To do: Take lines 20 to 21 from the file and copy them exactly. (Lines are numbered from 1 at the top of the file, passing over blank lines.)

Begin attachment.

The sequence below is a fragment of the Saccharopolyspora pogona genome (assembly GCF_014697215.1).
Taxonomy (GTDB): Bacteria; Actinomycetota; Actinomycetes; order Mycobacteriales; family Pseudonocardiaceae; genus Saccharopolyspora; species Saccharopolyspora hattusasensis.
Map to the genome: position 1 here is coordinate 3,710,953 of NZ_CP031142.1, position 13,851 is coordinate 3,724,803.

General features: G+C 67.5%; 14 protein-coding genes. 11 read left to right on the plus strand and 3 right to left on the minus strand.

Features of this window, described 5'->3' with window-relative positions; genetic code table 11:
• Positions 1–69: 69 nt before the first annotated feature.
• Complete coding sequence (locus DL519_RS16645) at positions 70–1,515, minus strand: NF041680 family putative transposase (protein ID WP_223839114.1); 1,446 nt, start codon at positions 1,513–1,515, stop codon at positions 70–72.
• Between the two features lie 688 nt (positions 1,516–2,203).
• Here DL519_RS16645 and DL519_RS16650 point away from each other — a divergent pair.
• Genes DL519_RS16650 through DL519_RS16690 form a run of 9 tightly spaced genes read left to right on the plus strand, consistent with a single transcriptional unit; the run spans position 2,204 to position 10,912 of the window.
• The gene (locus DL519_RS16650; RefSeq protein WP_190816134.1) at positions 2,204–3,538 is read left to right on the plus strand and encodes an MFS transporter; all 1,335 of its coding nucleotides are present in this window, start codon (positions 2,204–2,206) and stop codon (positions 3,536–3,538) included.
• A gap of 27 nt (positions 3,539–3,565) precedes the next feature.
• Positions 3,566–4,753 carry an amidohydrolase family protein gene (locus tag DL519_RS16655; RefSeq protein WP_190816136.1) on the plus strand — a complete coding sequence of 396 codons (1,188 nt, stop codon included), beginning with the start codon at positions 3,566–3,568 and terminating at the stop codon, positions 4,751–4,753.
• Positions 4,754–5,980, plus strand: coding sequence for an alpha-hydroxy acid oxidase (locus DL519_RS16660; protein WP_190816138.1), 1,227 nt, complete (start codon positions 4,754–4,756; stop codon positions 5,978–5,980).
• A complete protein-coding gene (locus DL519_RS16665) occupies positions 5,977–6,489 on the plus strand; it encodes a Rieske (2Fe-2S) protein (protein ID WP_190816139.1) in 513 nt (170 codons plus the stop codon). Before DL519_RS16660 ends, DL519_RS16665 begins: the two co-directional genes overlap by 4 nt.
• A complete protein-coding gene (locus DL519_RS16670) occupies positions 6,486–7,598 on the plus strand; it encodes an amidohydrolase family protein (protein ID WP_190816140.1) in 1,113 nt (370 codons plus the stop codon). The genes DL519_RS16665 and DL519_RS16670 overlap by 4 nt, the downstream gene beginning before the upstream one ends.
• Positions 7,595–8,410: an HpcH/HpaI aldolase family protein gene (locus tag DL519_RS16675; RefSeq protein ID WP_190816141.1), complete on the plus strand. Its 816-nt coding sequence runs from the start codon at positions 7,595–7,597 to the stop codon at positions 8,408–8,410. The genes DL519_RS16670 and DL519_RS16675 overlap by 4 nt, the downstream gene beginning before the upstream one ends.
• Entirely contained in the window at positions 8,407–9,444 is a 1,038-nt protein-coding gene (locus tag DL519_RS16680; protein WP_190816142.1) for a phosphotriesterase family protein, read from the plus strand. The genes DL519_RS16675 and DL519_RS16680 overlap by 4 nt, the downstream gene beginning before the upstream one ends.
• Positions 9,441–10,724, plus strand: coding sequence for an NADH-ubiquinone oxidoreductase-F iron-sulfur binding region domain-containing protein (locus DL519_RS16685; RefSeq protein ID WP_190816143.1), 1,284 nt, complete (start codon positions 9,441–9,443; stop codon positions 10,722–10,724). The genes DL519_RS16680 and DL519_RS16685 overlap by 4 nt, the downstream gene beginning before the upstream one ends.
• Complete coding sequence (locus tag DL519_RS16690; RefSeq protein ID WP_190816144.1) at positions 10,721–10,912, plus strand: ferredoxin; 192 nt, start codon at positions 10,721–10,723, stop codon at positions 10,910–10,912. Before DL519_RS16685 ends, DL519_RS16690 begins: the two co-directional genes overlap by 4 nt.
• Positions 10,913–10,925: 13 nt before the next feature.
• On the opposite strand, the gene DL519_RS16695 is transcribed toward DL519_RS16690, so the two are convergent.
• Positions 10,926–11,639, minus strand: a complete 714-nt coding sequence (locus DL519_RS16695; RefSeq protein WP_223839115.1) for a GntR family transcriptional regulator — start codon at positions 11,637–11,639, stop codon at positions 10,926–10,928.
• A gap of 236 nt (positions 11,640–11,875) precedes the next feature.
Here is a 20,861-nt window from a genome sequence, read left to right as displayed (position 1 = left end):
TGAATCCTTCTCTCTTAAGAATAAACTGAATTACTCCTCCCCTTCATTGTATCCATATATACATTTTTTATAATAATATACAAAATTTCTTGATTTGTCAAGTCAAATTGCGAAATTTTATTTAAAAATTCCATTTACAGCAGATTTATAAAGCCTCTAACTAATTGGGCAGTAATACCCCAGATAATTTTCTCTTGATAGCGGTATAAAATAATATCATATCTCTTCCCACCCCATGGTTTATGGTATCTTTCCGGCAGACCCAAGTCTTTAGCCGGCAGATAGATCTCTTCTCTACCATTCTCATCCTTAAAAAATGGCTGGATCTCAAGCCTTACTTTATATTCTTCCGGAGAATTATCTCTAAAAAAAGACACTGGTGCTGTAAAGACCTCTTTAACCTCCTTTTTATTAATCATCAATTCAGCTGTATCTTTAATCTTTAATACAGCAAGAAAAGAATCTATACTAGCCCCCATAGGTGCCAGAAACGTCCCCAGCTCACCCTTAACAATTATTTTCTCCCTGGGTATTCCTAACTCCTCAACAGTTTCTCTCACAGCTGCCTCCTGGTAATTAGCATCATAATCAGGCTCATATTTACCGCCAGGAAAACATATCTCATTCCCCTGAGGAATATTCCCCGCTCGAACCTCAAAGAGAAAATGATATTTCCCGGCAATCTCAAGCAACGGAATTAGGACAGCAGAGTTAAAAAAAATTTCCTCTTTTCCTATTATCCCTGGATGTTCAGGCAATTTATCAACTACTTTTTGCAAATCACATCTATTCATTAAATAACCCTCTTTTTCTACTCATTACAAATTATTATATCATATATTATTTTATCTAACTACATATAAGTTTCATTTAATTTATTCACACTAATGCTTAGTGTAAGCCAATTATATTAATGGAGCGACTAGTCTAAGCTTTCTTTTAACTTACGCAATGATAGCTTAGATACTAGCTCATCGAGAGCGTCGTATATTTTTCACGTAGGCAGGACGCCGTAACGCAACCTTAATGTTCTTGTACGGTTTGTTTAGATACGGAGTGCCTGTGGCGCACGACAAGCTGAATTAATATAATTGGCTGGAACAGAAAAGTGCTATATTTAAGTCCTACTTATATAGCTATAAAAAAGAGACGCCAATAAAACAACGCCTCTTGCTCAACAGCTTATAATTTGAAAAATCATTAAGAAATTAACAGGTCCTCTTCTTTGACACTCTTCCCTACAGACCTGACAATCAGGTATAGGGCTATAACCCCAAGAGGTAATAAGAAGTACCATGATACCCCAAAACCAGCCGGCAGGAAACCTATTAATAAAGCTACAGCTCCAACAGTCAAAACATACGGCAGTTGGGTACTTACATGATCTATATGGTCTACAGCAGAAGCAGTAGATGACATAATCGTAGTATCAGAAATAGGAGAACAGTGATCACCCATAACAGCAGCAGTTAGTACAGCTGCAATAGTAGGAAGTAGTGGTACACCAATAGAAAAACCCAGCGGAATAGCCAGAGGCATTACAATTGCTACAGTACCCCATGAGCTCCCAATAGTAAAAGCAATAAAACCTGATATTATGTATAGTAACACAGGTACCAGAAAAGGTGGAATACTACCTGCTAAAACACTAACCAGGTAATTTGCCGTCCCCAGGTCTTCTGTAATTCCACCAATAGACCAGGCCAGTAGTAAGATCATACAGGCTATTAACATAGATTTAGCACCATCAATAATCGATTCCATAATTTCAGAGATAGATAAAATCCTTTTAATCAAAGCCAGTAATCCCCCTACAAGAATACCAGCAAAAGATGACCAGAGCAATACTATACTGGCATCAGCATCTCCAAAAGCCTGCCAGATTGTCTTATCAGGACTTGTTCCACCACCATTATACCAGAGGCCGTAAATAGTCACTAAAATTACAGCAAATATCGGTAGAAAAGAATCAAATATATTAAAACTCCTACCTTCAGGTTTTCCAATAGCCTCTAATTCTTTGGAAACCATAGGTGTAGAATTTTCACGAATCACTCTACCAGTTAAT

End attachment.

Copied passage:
• Complete coding sequence (locus tag DL519_RS16690; RefSeq protein ID WP_190816144.1) at positions 10,721–10,912, plus strand: ferredoxin; 192 nt, start codon at positions 10,721–10,723, stop codon at positions 10,910–10,912. Before DL519_RS16685 ends, DL519_RS16690 begins: the two co-directional genes overlap by 4 nt.
• Positions 10,913–10,925: 13 nt before the next feature.